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Best Famous Moving On Poems

Here is a collection of the all-time best famous Moving On poems. This is a select list of the best famous Moving On poetry. Reading, writing, and enjoying famous Moving On poetry (as well as classical and contemporary poems) is a great past time. These top poems are the best examples of moving on poems.

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Written by Henry Wadsworth Longfellow | Create an image from this poem

A GLEAM OF SUNSHINE

 This is the place.
Stand still, my steed, Let me review the scene, And summon from the shadowy Past The forms that once have been.
The Past and Present here unite Beneath Time's flowing tide, Like footprints hidden by a brook, But seen on either side.
Here runs the highway to the town; There the green lane descends, Through which I walked to church with thee, O gentlest of my friends! The shadow of the linden-trees Lay moving on the grass; Between them and the moving boughs, A shadow, thou didst pass.
Thy dress was like the lilies, And thy heart as pure as they: One of God's holy messengers Did walk with me that day.
I saw the branches of the trees Bend down thy touch to meet, The clover-blossoms in the grass Rise up to kiss thy feet, "Sleep, sleep to-day, tormenting cares, Of earth and folly born!" Solemnly sang the village choir On that sweet Sabbath morn.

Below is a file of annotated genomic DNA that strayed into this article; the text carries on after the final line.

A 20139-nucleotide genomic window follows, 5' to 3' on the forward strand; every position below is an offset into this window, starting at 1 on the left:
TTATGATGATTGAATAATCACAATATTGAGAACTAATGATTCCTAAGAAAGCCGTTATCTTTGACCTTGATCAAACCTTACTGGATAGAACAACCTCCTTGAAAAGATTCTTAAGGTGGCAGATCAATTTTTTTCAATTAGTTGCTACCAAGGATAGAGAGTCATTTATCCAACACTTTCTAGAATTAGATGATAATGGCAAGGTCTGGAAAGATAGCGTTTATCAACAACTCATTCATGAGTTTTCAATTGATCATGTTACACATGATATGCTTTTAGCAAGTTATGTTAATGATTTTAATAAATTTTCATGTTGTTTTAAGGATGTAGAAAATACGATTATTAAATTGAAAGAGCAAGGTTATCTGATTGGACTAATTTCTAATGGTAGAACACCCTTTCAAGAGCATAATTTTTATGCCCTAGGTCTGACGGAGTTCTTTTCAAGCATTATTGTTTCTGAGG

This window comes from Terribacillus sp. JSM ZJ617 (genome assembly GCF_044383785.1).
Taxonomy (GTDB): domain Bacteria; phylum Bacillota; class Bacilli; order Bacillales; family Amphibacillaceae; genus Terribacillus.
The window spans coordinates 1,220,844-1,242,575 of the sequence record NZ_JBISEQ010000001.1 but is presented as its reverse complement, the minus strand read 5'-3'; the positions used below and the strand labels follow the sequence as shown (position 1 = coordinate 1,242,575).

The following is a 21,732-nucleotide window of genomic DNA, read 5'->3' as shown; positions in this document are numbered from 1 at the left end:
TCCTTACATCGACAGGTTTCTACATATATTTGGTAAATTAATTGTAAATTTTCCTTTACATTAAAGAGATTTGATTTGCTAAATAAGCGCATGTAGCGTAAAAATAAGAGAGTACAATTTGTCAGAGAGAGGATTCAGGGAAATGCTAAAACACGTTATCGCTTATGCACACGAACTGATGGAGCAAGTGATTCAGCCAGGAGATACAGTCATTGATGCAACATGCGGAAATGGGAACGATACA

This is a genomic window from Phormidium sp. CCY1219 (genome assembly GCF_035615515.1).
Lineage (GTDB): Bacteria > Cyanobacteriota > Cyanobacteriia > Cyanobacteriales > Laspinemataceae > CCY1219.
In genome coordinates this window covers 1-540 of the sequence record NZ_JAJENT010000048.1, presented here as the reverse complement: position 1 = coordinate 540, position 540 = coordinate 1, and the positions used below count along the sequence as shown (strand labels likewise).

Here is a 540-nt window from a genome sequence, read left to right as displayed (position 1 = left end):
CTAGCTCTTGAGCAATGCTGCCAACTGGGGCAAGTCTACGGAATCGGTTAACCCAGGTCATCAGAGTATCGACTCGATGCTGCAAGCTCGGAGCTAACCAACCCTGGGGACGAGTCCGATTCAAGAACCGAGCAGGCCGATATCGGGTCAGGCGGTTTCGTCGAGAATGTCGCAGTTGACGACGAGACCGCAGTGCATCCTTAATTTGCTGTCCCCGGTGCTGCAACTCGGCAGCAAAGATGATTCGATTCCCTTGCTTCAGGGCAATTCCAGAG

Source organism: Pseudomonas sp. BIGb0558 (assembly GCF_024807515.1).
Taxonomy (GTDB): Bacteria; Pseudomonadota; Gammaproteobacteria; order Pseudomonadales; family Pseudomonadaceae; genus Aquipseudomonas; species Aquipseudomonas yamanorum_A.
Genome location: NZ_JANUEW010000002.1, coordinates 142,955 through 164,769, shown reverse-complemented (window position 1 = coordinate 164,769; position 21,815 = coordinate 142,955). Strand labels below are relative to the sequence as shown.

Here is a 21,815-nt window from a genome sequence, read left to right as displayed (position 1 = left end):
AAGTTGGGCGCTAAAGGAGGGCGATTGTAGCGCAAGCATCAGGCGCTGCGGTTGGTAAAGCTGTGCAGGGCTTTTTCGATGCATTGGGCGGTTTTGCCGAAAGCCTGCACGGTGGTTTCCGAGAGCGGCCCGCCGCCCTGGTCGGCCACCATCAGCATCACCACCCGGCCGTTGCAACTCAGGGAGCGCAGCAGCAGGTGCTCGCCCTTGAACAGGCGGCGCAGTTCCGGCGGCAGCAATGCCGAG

Through the closed blinds the golden sun Poured in a dusty beam, Like the celestial ladder seen By Jacob in his dream.
And ever and anon, the wind, Sweet-scented with the hay, Turned o'er the hymn-book's fluttering leaves That on the window lay.
Long was the good man's sermon, Yet it seemed not so to me; For he spake of Ruth the beautiful, And still I thought of thee.
Long was the prayer he uttered, Yet it seemed not so to me; For in my heart I prayed with him, And still I thought of thee.
But now, alas! the place seems changed; Thou art no longer here: Part of the sunshine of the scene With thee did disappear.
Though thoughts, deep-rooted in my heart, Like pine-trees dark and high, Subdue the light of noon, and breathe A low and ceaseless sigh; This memory brightens o'er the past, As when the sun, concealed Behind some cloud that near us hangs Shines on a distant field.


Written by Yves Bonnefoy | Create an image from this poem

The house where I was born (07)

 I remember, it was a morning, in summer,
The window was half-open, I drew near,